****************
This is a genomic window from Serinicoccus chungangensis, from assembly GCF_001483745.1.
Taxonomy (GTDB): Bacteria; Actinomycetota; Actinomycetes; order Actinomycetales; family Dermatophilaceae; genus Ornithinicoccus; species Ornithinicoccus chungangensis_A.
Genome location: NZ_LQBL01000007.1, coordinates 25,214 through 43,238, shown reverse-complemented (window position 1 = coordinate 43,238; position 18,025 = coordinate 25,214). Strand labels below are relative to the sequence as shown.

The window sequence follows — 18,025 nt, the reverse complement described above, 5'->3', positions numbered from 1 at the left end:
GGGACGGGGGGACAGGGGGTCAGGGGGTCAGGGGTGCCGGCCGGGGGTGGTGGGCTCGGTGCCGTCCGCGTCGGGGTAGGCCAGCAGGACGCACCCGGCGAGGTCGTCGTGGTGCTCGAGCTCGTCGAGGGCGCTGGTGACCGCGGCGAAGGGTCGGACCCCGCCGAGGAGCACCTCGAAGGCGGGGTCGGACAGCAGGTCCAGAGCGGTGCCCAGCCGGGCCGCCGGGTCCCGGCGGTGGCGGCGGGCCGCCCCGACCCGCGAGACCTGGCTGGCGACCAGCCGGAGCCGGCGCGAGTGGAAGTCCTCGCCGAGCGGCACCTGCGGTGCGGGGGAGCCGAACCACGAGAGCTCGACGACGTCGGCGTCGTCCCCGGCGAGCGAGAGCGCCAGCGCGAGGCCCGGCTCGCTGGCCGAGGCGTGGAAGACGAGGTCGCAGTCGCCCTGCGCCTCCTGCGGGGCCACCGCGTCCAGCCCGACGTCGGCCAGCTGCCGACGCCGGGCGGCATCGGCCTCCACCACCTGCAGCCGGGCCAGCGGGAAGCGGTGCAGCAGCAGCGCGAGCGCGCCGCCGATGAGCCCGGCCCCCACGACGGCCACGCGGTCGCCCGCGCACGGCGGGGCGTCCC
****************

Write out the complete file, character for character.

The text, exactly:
This is a genomic window from Serinicoccus chungangensis, from assembly GCF_001483745.1.
Taxonomy (GTDB): Bacteria; Actinomycetota; Actinomycetes; order Actinomycetales; family Dermatophilaceae; genus Ornithinicoccus; species Ornithinicoccus chungangensis_A.
Genome location: NZ_LQBL01000007.1, coordinates 25,214 through 43,238, shown reverse-complemented (window position 1 = coordinate 43,238; position 18,025 = coordinate 25,214). Strand labels below are relative to the sequence as shown.

The window sequence follows — 18,025 nt, the reverse complement described above, 5'->3', positions numbered from 1 at the left end:
GGGACGGGGGGACAGGGGGTCAGGGGGTCAGGGGTGCCGGCCGGGGGTGGTGGGCTCGGTGCCGTCCGCGTCGGGGTAGGCCAGCAGGACGCACCCGGCGAGGTCGTCGTGGTGCTCGAGCTCGTCGAGGGCGCTGGTGACCGCGGCGAAGGGTCGGACCCCGCCGAGGAGCACCTCGAAGGCGGGGTCGGACAGCAGGTCCAGAGCGGTGCCCAGCCGGGCCGCCGGGTCCCGGCGGTGGCGGCGGGCCGCCCCGACCCGCGAGACCTGGCTGGCGACCAGCCGGAGCCGGCGCGAGTGGAAGTCCTCGCCGAGCGGCACCTGCGGTGCGGGGGAGCCGAACCACGAGAGCTCGACGACGTCGGCGTCGTCCCCGGCGAGCGAGAGCGCCAGCGCGAGGCCCGGCTCGCTGGCCGAGGCGTGGAAGACGAGGTCGCAGTCGCCCTGCGCCTCCTGCGGGGCCACCGCGTCCAGCCCGACGTCGGCCAGCTGCCGACGCCGGGCGGCATCGGCCTCCACCACCTGCAGCCGGGCCAGCGGGAAGCGGTGCAGCAGCAGCGCGAGCGCGCCGCCGATGAGCCCGGCCCCCACGACGGCCACGCGGTCGCCCGCGCACGGCGGGGCGTCCC